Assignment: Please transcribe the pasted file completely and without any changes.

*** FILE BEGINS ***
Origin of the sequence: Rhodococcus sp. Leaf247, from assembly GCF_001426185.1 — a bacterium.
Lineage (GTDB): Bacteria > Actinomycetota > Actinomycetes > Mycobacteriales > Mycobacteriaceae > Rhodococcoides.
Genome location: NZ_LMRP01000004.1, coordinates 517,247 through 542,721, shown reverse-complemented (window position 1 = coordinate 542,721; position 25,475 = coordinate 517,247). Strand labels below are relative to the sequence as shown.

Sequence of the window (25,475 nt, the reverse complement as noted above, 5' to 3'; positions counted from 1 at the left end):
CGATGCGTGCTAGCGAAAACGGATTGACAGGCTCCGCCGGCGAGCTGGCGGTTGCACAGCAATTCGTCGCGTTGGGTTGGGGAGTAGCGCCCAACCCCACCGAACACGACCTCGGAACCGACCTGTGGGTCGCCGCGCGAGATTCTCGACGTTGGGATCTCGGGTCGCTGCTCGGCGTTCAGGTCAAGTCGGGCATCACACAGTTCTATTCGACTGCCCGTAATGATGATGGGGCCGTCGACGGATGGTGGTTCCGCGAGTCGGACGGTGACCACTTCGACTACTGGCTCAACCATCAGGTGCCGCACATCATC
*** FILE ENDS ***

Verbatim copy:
Origin of the sequence: Rhodococcus sp. Leaf247, from assembly GCF_001426185.1 — a bacterium.
Lineage (GTDB): Bacteria > Actinomycetota > Actinomycetes > Mycobacteriales > Mycobacteriaceae > Rhodococcoides.
Genome location: NZ_LMRP01000004.1, coordinates 517,247 through 542,721, shown reverse-complemented (window position 1 = coordinate 542,721; position 25,475 = coordinate 517,247). Strand labels below are relative to the sequence as shown.

Sequence of the window (25,475 nt, the reverse complement as noted above, 5' to 3'; positions counted from 1 at the left end):
CGATGCGTGCTAGCGAAAACGGATTGACAGGCTCCGCCGGCGAGCTGGCGGTTGCACAGCAATTCGTCGCGTTGGGTTGGGGAGTAGCGCCCAACCCCACCGAACACGACCTCGGAACCGACCTGTGGGTCGCCGCGCGAGATTCTCGACGTTGGGATCTCGGGTCGCTGCTCGGCGTTCAGGTCAAGTCGGGCATCACACAGTTCTATTCGACTGCCCGTAATGATGATGGGGCCGTCGACGGATGGTGGTTCCGCGAGTCGGACGGTGACCACTTCGACTACTGGCTCAACCATCAGGTGCCGCACATCATC